Court OKs Berkshire Museum sale of 40 works of art, including 2 Rockwells


PITTSFIELD, Mass. — Two iconic paintings by Norman Rockwell and other artworks owned by the Berkshire Museum can be sold as planned, after the struggling nonprofit prevailed Tuesday in a Berkshire Superior Court legal challenge.

Judge John Agostini ruled that plaintiffs in two civil actions failed to make their case to halt a large-scale deaccession by the museum.

The decision is a big win for the museum, and comes nearly four months after trustees announced a new direction for the 114-year-old South Street institution.

The museum can now proceed with a series of sales at Sotheby's in New York City that start Monday and continue through next week. The museum plans to use up to $60 million in auction proceeds to expand its endowment and to shift its focus to science and nature programming.

The case has drawn national attention and is considered precedent-setting because it may be the largest such deaccession to date in the museum world in which proceeds would be applied in large part to operational expenses.

Though the museum first said it would sell 40 works from its collection, that number was reduced after the state Attorney General's Office signaled that it viewed the sale of works acquired before 1932 as improper.

It isn't yet clear how the ruling will affect scheduling for sales that had been put on hold.

Despite the fact that Agostini has been deliberating since Nov. 1, the auction house continued to market works from the museum collection, including two paintings by Norman Rockwell that are featured in a special exhibit at its Manhattan headquarters.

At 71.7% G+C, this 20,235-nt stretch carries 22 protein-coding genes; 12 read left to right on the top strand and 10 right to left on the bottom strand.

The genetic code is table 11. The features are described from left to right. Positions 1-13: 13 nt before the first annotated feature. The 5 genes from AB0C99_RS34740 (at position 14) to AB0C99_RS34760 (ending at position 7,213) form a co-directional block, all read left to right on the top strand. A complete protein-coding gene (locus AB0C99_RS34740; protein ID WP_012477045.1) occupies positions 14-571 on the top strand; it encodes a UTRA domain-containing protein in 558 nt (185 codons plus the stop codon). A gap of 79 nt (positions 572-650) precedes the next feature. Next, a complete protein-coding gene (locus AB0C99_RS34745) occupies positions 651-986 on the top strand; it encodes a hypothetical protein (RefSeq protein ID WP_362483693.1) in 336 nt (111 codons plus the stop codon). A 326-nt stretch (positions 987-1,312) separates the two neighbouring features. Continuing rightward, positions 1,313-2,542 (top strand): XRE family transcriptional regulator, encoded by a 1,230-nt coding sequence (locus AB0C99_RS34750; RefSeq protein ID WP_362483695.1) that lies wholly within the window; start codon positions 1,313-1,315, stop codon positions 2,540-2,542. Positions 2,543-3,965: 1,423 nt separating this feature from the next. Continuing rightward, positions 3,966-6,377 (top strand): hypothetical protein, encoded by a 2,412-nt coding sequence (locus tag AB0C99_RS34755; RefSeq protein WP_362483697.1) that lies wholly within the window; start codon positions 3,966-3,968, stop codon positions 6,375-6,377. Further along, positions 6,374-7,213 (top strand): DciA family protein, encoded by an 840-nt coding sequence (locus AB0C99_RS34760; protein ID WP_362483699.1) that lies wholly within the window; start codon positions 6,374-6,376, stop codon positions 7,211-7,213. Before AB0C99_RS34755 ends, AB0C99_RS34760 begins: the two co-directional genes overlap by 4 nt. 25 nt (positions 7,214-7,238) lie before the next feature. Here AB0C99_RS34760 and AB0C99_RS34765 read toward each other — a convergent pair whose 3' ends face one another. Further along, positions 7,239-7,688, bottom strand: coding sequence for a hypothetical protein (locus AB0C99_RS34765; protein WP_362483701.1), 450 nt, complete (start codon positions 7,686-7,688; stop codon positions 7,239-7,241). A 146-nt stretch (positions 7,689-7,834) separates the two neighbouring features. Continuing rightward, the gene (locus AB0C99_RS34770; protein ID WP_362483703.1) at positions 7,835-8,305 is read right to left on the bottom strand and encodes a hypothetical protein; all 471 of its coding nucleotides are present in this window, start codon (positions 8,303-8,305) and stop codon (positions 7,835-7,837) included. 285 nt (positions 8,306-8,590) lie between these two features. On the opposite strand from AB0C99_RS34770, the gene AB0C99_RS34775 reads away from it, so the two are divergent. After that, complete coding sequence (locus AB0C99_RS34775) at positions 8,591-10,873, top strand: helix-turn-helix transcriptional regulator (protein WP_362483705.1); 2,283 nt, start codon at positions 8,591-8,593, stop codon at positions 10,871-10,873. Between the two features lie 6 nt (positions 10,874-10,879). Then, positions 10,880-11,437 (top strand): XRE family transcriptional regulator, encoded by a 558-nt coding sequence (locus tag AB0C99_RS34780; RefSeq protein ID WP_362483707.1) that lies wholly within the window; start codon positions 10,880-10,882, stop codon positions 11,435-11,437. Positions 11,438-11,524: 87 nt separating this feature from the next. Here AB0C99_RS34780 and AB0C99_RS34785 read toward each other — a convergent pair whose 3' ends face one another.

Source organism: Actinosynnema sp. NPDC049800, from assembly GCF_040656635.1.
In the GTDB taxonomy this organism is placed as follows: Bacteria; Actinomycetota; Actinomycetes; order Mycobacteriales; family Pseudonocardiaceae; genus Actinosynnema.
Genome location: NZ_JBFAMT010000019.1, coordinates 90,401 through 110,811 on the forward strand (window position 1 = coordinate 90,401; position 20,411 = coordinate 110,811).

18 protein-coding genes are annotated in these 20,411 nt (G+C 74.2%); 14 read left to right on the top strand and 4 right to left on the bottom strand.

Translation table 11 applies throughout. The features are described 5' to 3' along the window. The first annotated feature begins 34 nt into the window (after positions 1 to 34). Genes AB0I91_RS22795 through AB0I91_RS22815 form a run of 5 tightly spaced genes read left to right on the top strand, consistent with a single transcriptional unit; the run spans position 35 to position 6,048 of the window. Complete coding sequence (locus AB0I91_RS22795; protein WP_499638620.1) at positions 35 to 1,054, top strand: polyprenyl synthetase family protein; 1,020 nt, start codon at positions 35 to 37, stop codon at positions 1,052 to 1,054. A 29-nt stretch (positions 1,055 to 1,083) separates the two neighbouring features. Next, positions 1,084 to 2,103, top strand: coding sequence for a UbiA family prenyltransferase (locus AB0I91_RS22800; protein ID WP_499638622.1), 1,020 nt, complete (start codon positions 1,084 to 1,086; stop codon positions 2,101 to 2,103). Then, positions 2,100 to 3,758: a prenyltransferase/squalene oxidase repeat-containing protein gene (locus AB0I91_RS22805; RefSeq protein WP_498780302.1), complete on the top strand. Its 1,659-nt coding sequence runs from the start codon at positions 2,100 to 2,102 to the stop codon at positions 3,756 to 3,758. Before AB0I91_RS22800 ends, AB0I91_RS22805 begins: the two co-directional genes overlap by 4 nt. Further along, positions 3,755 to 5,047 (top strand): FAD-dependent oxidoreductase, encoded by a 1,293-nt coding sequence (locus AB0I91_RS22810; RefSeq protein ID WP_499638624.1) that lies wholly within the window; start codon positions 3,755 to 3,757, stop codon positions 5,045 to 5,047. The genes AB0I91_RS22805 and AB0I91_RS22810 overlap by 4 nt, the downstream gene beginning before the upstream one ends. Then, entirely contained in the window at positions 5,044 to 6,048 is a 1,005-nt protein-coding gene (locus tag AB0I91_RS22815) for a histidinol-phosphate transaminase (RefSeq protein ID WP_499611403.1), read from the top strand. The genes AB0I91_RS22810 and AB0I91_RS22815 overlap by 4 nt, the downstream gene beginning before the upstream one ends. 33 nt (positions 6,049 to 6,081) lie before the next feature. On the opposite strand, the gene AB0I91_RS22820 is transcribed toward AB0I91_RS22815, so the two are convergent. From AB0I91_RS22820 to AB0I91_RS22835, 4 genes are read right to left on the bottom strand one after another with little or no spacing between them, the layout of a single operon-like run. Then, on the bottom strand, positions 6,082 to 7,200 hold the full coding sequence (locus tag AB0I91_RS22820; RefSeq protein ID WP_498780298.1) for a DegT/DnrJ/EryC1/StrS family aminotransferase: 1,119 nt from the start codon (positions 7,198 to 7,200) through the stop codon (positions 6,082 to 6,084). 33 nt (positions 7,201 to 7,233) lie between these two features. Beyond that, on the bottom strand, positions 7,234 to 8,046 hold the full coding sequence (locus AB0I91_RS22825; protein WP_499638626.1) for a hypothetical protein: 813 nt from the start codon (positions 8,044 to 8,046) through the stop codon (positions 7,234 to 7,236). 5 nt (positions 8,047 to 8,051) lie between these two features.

Agostini had questioned attorneys on both sides of the issue in a two-hour Berkshire Superior Court hearing on Nov. 1.

Hours after that hearing ended, the Attorney General's Office filed an emergency motion asking Agostini to allow it to be substituted as a plaintiff, if he decided that the original plaintiffs did not have proper standing to bring the action. Agostini allowed that motion.

The Attorney General's Office said in a brief filed Oct. 30 that it believes sale of the art works is improper for several reasons, including what it termed the trustees' failure to provide a "duty of care" for their role overseeing the nonprofit.

Agostini spent the first half of last week's hearing exploring the issue of legal standing, as he considered motions to grant a preliminary injunction stopping the planned sale of 40 works from the museum's collection.

Plaintiffs include three sons of artist Norman Rockwell; Tom Patti, a Pittsfield artist who has sold works to the museum; and seven residents of Berkshire County.

Museum leaders say they acted to sell the works after determining that the 39 South St. facility could close within eight years unless it manages to stabilize its books.

The museum, founded in 1903 by Dalton industrialist Zenas Crane, has been running a roughly million-dollar yearly deficit.

After working with a consultant, museum trustees decided to sell works from their collection and apply the proceeds to a capital project and to expand its endowment to roughly $40 million.

Larry Parnass can be reached at, at @larryparnass on Twitter and 413-496-6214.


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